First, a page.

Group Political Editor
After Zimbabwe began reclaiming its land just over two decades ago, many began writing obituaries for the tobacco sector, the cornerstone of Zimbabwe’s agriculture.
In 2008, they seemed to be vindicated, as tobacco production plummeted to 48 million kg from a peak level of nearly 260 million kg 1998.
However, Zimbabwe adopted a long-term plan to remodel and revive the sector.
In March this year, the Tobacco Industry Marketing Board (TIMB) projected an increase in tobacco output by 8,5 percent year-on -year to 230 million kg for the 2022/23 season due to good rains and better agronomy.
More land was also put under the crop.
“It looks like we are going to have a good crop. We are expecting 230 million kg,” Patrick Devenish, the TIMB chairman said then at the onset of the 2023 marketing season.
Many dismissed Devenish’s forecasts.
Fast forward to November 2023, his figure of 230 million kg has since been surpassed as the country attained a record 296,1 million kg of tobacco worth US$896 million.
The attainment of this record figure is by no way an oddity of nature or just an opportunistic occurrence.
This has been achieved through deliberate Government policy interventions aided by the Tobacco Value Chain Transformation Plan.
The plan is the brainchild of the Minister of Lands, Agriculture, Fisheries, Water and Rural Development Dr Anxious Masuka.
In an interview with Tobacco Reporter, an US based online magazine, Masuka said he floated the idea of the Tobacco Value Chain Transformation Plan to President Mnangagwa way back in 2018 when he was still in the private sector.
The plan was approved for implementation by the Cabinet when he took office as Minister.
To understand how we got here, we must first go to the background to the Tobacco Value Chain Transformation Plan. Zimbabwe produces 6 percent of the world’s tobacco. The global estimated global market value of tobacco stands at US$850 billion. In 2020, Zimbabwe produced and exported over 200 million kg of tobacco worth US$991 million, leaving a scope for massive value retention in the country.
In short, the transformation plan seeks to increase tobacco production to 300 million kg by 2025 and transform the industry into a US$5 billion industry through exports of tobacco value-added products.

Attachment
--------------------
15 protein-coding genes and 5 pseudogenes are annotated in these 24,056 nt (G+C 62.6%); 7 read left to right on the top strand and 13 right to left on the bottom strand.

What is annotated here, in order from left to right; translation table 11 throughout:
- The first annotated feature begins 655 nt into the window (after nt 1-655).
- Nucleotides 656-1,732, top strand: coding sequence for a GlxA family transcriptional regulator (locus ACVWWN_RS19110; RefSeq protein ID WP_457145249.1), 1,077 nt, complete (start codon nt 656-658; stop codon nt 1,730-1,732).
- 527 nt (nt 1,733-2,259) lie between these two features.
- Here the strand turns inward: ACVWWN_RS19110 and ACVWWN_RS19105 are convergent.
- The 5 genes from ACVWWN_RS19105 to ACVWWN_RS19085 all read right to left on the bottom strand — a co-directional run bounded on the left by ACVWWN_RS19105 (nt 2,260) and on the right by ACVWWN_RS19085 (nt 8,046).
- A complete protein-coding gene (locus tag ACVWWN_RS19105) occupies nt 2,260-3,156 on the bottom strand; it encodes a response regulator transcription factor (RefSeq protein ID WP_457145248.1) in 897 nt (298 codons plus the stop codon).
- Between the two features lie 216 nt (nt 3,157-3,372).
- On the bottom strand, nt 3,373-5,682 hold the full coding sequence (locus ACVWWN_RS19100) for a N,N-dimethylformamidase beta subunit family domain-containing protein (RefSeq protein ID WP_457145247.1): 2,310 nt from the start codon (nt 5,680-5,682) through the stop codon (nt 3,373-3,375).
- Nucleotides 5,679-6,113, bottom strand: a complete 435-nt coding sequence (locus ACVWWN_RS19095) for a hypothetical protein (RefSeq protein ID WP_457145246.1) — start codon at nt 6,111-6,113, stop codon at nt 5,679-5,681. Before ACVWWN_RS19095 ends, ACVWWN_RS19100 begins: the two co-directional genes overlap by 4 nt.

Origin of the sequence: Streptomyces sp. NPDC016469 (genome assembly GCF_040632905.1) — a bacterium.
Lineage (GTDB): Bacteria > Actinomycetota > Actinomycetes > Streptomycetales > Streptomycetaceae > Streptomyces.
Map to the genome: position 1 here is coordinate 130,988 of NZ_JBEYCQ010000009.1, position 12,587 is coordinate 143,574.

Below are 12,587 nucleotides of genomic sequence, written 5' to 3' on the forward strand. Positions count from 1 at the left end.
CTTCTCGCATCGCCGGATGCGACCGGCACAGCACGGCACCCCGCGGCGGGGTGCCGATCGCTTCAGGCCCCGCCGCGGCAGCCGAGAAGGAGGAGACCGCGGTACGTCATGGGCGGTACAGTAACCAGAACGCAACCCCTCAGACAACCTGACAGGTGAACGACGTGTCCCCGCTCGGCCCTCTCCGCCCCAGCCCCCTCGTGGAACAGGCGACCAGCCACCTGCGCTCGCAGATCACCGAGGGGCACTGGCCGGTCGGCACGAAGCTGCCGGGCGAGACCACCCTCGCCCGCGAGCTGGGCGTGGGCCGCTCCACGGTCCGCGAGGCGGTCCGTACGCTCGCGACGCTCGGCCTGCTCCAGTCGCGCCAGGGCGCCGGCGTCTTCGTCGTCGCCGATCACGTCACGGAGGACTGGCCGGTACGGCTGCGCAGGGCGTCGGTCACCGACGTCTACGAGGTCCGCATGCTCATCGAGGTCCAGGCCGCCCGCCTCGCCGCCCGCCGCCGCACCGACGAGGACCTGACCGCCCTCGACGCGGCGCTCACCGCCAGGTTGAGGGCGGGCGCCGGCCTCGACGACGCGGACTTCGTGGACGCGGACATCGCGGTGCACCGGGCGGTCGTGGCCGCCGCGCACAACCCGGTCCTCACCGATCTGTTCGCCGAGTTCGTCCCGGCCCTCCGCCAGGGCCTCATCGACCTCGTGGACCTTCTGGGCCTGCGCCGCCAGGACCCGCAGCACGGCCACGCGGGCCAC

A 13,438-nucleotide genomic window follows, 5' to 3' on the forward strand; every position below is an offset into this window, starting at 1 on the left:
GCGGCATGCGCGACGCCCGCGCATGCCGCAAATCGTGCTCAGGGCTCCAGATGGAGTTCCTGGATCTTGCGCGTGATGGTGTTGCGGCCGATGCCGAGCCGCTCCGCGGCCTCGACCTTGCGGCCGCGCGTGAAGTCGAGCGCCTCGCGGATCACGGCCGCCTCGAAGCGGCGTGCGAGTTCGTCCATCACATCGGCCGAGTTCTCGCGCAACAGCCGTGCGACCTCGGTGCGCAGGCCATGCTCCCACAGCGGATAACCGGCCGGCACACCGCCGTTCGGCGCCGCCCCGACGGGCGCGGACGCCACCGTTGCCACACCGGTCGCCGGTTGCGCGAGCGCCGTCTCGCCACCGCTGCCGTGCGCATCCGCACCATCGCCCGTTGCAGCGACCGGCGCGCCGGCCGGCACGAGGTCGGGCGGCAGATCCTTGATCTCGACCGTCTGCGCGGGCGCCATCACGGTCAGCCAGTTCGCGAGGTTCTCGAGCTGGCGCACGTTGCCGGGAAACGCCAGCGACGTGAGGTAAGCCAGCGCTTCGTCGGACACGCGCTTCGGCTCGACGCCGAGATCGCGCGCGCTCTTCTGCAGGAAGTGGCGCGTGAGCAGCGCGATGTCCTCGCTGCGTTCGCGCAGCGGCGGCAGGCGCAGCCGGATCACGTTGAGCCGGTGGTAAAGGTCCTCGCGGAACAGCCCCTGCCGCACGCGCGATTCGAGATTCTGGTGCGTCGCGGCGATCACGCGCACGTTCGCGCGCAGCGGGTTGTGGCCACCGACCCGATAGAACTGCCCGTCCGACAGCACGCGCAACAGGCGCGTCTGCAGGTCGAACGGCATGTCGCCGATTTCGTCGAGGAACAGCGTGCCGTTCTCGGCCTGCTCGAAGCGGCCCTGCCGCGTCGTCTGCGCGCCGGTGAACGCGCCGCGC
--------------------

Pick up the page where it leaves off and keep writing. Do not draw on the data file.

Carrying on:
Given the record production of the 2022/2023 season, the impact of Government’s policies is beginning to bear fruit. Government’s broad objectives are to accelerate the localisation of tobacco funding, increase productivity and production, increase production of alternative crops and also increase contribution to farmers’ income.
Currently, 93 percent of production is funded through contract farming. We do not have enough lending from our local financial institutions, especially for small-scale farmers.
This is mostly because banks require collateral. As a solution, the Government intends to avail US$60 million as seed finance to establish a revolving facility.
The plan will operate alongside contract schemes.
In August this year, the Reserve Bank of Zimbabwe scrapped the requirement that compelled merchants to source offshore financing to support the production and buying of the green leaf from contracted farmers.
In terms of the Exchange Control (Tobacco Finance) Order, Statutory Instrument 61 of 2004, merchants were required to source offshore financing to produce and buy back green leaf tobacco. The merchants who failed to secure offshore financing were required to apply to the RBZ for authority to raise money on the local market.
The development is expected to boost funding of tobacco using local money and is in line with the Tobacco Value Chain Transformation Plan.